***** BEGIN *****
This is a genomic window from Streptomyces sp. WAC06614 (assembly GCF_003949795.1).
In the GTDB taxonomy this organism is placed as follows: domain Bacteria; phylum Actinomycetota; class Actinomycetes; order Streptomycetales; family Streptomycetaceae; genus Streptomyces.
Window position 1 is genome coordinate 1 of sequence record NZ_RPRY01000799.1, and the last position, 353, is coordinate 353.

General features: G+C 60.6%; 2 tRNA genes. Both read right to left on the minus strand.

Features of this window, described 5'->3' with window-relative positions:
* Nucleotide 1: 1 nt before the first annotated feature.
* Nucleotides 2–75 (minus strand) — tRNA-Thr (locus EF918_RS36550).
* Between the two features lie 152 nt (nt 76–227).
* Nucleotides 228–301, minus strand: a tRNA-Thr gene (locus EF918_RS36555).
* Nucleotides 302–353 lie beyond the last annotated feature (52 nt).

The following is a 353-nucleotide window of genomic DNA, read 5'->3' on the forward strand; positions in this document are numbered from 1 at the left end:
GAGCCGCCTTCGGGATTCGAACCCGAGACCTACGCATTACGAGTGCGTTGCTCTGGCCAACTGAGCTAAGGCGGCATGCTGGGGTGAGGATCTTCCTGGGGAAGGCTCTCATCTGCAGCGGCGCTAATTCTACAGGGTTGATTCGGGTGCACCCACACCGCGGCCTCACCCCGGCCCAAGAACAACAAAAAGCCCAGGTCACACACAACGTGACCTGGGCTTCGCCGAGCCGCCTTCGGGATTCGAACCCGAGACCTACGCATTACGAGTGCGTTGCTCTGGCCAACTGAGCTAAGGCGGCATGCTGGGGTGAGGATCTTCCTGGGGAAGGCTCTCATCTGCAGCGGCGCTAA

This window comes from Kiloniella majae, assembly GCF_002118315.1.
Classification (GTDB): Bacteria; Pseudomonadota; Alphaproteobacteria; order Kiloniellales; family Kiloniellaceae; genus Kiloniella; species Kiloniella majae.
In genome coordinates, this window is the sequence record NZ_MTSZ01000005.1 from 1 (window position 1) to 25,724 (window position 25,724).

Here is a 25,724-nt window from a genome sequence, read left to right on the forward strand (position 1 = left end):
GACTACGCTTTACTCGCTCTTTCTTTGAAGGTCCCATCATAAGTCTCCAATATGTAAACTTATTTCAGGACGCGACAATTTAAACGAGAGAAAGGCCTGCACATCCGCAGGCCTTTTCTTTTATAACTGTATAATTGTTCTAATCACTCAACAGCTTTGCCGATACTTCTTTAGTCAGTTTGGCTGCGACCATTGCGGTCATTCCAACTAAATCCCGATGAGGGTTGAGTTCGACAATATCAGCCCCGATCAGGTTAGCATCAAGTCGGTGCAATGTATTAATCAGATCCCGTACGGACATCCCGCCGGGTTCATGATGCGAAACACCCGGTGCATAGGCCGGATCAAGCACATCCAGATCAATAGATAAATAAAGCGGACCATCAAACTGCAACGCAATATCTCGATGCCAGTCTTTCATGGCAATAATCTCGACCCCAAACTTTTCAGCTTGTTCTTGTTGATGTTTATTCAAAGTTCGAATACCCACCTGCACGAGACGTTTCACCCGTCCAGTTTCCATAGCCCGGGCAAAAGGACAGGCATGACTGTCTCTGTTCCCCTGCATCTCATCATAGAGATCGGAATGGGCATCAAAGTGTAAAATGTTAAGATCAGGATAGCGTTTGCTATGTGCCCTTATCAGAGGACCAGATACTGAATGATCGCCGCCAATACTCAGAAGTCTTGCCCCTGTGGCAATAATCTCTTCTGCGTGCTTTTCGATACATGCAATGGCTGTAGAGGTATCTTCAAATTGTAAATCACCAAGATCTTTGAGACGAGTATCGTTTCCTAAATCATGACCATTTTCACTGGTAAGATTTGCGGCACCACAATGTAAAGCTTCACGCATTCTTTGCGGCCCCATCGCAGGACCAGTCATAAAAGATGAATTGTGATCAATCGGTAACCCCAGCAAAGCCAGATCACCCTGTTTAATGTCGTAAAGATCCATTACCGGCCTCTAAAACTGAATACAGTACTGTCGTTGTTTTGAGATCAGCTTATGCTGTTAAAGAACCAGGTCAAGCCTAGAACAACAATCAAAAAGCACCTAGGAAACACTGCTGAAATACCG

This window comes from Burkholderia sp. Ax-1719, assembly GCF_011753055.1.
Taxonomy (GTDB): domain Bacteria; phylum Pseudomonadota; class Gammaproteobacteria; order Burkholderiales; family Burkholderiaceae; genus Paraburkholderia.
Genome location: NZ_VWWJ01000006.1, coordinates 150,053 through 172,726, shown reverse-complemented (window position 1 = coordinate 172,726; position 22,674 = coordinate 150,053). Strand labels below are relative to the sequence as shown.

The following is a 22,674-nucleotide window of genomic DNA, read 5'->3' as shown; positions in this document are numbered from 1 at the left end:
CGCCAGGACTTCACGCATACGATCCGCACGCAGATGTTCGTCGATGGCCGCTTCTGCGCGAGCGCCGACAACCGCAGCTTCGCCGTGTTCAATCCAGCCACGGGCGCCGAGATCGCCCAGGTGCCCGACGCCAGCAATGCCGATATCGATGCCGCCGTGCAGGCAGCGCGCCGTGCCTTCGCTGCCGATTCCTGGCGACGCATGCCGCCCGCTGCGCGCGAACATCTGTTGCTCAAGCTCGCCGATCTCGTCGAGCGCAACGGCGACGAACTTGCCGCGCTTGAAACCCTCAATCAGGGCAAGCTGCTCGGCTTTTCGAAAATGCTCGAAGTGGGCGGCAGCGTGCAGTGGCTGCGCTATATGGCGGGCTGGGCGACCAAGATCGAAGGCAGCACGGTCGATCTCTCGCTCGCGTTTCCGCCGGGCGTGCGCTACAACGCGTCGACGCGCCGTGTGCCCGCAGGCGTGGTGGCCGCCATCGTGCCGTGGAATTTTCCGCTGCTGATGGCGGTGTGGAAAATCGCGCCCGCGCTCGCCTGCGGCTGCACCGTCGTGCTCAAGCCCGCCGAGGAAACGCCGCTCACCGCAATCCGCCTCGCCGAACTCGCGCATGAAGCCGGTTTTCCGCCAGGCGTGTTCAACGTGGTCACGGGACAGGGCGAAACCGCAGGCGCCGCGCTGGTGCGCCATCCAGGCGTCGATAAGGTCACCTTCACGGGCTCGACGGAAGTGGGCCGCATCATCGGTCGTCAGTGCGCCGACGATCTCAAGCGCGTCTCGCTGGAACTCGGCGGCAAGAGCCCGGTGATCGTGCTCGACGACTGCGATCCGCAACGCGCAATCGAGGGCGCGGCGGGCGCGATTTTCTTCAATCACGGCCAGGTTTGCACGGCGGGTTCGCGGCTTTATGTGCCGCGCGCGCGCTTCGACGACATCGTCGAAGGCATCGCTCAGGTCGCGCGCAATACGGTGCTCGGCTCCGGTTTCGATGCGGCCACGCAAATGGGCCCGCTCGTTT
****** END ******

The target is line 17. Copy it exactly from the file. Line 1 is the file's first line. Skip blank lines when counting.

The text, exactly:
GACTACGCTTTACTCGCTCTTTCTTTGAAGGTCCCATCATAAGTCTCCAATATGTAAACTTATTTCAGGACGCGACAATTTAAACGAGAGAAAGGCCTGCACATCCGCAGGCCTTTTCTTTTATAACTGTATAATTGTTCTAATCACTCAACAGCTTTGCCGATACTTCTTTAGTCAGTTTGGCTGCGACCATTGCGGTCATTCCAACTAAATCCCGATGAGGGTTGAGTTCGACAATATCAGCCCCGATCAGGTTAGCATCAAGTCGGTGCAATGTATTAATCAGATCCCGTACGGACATCCCGCCGGGTTCATGATGCGAAACACCCGGTGCATAGGCCGGATCAAGCACATCCAGATCAATAGATAAATAAAGCGGACCATCAAACTGCAACGCAATATCTCGATGCCAGTCTTTCATGGCAATAATCTCGACCCCAAACTTTTCAGCTTGTTCTTGTTGATGTTTATTCAAAGTTCGAATACCCACCTGCACGAGACGTTTCACCCGTCCAGTTTCCATAGCCCGGGCAAAAGGACAGGCATGACTGTCTCTGTTCCCCTGCATCTCATCATAGAGATCGGAATGGGCATCAAAGTGTAAAATGTTAAGATCAGGATAGCGTTTGCTATGTGCCCTTATCAGAGGACCAGATACTGAATGATCGCCGCCAATACTCAGAAGTCTTGCCCCTGTGGCAATAATCTCTTCTGCGTGCTTTTCGATACATGCAATGGCTGTAGAGGTATCTTCAAATTGTAAATCACCAAGATCTTTGAGACGAGTATCGTTTCCTAAATCATGACCATTTTCACTGGTAAGATTTGCGGCACCACAATGTAAAGCTTCACGCATTCTTTGCGGCCCCATCGCAGGACCAGTCATAAAAGATGAATTGTGATCAATCGGTAACCCCAGCAAAGCCAGATCACCCTGTTTAATGTCGTAAAGATCCATTACCGGCCTCTAAAACTGAATACAGTACTGTCGTTGTTTTGAGATCAGCTTATGCTGTTAAAGAACCAGGTCAAGCCTAGAACAACAATCAAAAAGCACCTAGGAAACACTGCTGAAATACCG